The life of those who dwell in the secret place of the Most High may be called a Hidden Life, because the animating principle, the vital or operative element, is not so much in itself as in another. It is a life grafted into another life. It is the life of the soul, incorporated into the life of Christ; and in such a way, that, while it has a distinct vitality, it has so very much in the sense, in which the branch of a tree may be said to have a distinct vitality from the root.

Tuesday, May 3, 2016

Being Like God Means Not Being Impusive

We are continually taught by good men and in the Bible, that we ought to be like our Heavenly Father, to be holy as he is holy, to be perfect as he is perfect. And I suppose it is the general design and aim of Christians, who are striving after high attainments in holiness, to bear this blessed image. But probably we do not any of us conceive of God as acting impulsively and without reflection; as regulating his conduct by the stupid instinct of impressions, without the clear light of perceptive rationality. We should be deeply afflicted and affrighted, in being obliged to ascribe to our Heavenly Father such a character as this.

Similar views will apply to the Savior. He himself says, John 5: 30, "I can of mine own self do nothing. As I hear, I judge; [that is to say, the communications of the Holy Spirit call my judgment into exercise,] and my judgment is just, because, [implying in the remark that he was uninfluenced by any suggestions and impressions from self,] I seek not my own will, but the will of the Father, which hath sent me." Are we not safe, then, if God desires and requires us to be like himself, and to be like him also, whom in the likeness of man He has set before us as our example, in saying, that a judgment, enlightened by the Holy Spirit, is the true guide of our actions, rather than blind impulses and impressions?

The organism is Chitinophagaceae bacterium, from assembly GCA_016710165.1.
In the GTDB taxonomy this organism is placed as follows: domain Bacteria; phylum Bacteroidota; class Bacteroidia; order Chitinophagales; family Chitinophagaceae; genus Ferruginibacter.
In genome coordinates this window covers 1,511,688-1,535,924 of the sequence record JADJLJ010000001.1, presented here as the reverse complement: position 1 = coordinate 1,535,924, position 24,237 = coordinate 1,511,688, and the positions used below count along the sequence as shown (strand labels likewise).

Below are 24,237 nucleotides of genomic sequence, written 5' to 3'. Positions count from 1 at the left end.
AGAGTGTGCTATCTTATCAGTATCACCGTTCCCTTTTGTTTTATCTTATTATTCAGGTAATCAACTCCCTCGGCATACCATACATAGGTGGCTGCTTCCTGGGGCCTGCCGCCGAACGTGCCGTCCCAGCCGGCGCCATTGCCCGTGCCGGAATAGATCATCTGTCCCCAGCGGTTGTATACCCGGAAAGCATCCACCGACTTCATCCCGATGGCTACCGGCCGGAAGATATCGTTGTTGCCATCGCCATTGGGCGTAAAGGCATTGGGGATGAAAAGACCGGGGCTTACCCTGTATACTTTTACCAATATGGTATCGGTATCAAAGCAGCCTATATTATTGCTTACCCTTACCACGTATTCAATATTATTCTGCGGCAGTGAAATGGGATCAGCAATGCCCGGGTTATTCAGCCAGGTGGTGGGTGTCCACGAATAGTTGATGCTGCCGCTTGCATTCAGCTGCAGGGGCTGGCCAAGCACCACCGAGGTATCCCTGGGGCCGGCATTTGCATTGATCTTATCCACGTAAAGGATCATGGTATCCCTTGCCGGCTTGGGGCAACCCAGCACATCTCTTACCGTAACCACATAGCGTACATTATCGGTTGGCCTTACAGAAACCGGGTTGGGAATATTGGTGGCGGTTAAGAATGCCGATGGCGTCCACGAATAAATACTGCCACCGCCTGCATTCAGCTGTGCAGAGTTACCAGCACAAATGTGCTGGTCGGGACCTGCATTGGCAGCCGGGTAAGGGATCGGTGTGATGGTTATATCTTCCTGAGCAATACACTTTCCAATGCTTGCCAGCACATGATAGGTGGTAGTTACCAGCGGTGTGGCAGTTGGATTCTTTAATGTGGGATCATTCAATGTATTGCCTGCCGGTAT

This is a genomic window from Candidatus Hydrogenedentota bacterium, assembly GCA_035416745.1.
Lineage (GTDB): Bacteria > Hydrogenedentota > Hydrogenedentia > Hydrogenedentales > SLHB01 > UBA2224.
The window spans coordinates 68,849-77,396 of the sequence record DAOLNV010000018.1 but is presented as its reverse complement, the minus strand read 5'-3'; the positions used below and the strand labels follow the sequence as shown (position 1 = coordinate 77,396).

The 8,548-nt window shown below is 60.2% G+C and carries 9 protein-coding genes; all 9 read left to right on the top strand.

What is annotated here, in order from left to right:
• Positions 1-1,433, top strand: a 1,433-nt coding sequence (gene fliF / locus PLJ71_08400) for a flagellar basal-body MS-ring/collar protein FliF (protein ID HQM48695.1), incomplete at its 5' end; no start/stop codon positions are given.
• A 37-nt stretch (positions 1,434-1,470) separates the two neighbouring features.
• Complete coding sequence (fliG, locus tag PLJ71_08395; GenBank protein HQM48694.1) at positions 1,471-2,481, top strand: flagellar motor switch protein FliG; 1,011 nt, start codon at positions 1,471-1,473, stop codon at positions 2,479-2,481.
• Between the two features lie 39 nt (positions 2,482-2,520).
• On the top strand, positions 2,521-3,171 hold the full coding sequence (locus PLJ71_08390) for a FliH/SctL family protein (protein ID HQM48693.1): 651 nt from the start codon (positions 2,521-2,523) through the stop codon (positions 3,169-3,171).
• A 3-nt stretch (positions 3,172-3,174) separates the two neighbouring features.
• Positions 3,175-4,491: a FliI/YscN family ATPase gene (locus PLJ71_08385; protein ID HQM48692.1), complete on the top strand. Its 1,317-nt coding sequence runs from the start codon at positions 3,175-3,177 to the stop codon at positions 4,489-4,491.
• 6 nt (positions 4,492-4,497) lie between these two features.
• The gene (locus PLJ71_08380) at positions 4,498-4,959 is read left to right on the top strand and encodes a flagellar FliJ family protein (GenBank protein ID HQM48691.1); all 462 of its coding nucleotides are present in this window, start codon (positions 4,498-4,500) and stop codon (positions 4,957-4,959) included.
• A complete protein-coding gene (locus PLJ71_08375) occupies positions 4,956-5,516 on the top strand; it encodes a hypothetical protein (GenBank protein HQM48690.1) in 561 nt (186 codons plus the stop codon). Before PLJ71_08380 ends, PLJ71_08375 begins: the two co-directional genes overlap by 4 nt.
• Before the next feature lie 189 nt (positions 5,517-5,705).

It will be recollected, that we do not absolutely deny the occasional existence of impulses and impressions, resulting from the operations of the Spirit of God. But we cannot well avoid the conclusion, that they are entitled to no influence, and are not designed to have any, except in connection with the subsequent action of an awakened and sanctified judgment. And it is this view only, which can rescue them from the imputation of blindness and irrationality, even when they come from a good and right source. When, therefore, we speak of them as blind and irrational, we wish to be understood as speaking of them, as they are in themselves, and without being enlightened by the subsequent action of a sanctified intellect. The subsequent action of the mind, which may always be expected to follow when they come from the Holy Spirit, cannot fail to impart to them a new and interesting character.

— edited from The Interior or Hidden Life (2nd edition 1844) Part 3, Chapter 4.

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